4. Frank Martin’s offseason just got a lot better yesterday when former Delaware guard Kory Holden announced that he would be transferring to South Carolina. Holden, a 6’2″ guard who averaged 17.7 points and 4.2 assists last season, was one of the most coveted transfers available and had attracted interest from schools such as Baylor, Kansas, Seton Hall, and Virginia Tech. Holden is a traditional transfer meaning that he will sit out next season and be eligible to play in the 2017-18 season at which point he will have two more seasons of eligibility remaining. Given the differences between the CAA and the SEC (yeah, go ahead and make your jokes) the extra year to practice and watch higher level competition will probably help him and make the transition easier.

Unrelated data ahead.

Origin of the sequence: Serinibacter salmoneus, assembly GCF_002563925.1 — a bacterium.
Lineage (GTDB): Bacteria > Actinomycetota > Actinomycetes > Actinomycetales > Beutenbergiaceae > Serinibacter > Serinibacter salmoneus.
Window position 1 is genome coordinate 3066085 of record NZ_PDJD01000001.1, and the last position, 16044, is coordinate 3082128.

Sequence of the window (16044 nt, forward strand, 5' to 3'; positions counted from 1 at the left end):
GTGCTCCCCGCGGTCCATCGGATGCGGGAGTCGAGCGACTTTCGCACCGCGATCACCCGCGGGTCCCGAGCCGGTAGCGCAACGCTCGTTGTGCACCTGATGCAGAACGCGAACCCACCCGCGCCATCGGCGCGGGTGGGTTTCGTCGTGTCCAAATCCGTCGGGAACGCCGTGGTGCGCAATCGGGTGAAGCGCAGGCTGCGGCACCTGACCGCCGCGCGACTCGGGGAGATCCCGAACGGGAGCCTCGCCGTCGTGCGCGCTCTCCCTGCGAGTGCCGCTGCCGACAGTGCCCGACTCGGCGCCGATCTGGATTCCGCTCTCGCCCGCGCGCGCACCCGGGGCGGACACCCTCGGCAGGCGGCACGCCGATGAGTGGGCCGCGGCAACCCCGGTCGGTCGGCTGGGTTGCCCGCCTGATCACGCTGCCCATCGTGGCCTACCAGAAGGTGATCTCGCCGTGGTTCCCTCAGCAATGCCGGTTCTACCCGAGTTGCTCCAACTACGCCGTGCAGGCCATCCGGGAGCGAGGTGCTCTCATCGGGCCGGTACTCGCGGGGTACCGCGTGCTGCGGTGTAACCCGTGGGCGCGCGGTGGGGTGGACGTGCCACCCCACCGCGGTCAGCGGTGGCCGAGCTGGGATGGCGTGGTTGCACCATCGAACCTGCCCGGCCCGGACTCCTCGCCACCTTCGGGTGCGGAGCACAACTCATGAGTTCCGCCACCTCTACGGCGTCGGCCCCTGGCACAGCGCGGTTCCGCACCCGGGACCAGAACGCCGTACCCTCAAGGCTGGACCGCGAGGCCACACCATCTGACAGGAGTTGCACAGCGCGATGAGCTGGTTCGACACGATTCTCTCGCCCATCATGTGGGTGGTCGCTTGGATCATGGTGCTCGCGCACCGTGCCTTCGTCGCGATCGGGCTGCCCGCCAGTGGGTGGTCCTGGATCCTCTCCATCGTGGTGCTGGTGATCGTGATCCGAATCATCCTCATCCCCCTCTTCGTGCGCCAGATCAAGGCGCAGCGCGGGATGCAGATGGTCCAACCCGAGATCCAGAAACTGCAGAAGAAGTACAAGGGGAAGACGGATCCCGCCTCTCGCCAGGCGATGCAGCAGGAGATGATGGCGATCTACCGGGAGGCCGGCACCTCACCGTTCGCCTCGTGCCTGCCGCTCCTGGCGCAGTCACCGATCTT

5. We are still a little over a month away from NBA teams drafting college players, but with the NBA regular season over and the NBA coaching carousel already underway there are already plenty of rumors about the NBA poaching some prominent college coaches. The most enticing opening on the market right now is in Los Angeles after the Lakers fired Byron Scott after another atrocious season. While the Lakers roster is nothing to write home about (unless you want to complain), it is in Los Angeles, which is enticing both for a coach and his family (especially compared to some of these college towns) and for potential free agents. Plenty of college basketball coaches have been mentioned, but the two that make the most sense to us are Jay Wright and Kevin Ollie. We have seen Roy Williams, Tom Izzo, and John Calipari mentioned, but all three are either much older/established where they are, have health issues, or already turned down huge offers from the NBA. Wright leaving might seen like an odd choice coming off a title, but his stock will never be higher and if the NBA doesn’t work out he will be a hot name at the college level whenever he is available. Ollie is an even more interesting name as his program isn’t on quite the high that Villanova is right now, but he also has a national title on his resume and more importantly significant NBA experience including playing with Kevin Durant, Russell Westbrook, and James Harden in his last year at Oklahoma City, which we suspect would be enticing to the team’s executives with all three of those players having expiring contracts in the next few years.